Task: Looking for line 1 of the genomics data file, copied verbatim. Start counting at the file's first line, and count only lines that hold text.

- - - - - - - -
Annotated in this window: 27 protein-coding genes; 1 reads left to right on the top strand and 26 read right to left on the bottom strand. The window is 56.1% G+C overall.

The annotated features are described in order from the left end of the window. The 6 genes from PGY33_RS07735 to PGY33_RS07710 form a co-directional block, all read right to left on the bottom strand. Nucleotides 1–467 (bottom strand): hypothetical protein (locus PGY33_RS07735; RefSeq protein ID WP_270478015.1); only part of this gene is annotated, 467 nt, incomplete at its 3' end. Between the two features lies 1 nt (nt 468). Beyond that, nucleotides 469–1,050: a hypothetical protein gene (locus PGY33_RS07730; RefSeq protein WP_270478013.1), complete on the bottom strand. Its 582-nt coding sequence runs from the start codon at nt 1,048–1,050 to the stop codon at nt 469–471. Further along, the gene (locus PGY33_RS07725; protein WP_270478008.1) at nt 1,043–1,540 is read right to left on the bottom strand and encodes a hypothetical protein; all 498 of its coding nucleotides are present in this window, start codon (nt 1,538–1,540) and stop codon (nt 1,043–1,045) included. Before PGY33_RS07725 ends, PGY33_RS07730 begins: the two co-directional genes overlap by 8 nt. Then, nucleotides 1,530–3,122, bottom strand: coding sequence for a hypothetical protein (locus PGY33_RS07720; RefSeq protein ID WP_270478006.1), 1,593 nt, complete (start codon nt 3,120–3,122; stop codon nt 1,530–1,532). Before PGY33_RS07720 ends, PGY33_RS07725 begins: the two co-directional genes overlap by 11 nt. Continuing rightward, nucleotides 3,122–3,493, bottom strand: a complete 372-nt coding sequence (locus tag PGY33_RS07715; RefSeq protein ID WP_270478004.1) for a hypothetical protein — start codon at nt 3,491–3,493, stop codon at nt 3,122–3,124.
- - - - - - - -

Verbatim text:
Annotated in this window: 27 protein-coding genes; 1 reads left to right on the top strand and 26 read right to left on the bottom strand. The window is 56.1% G+C overall.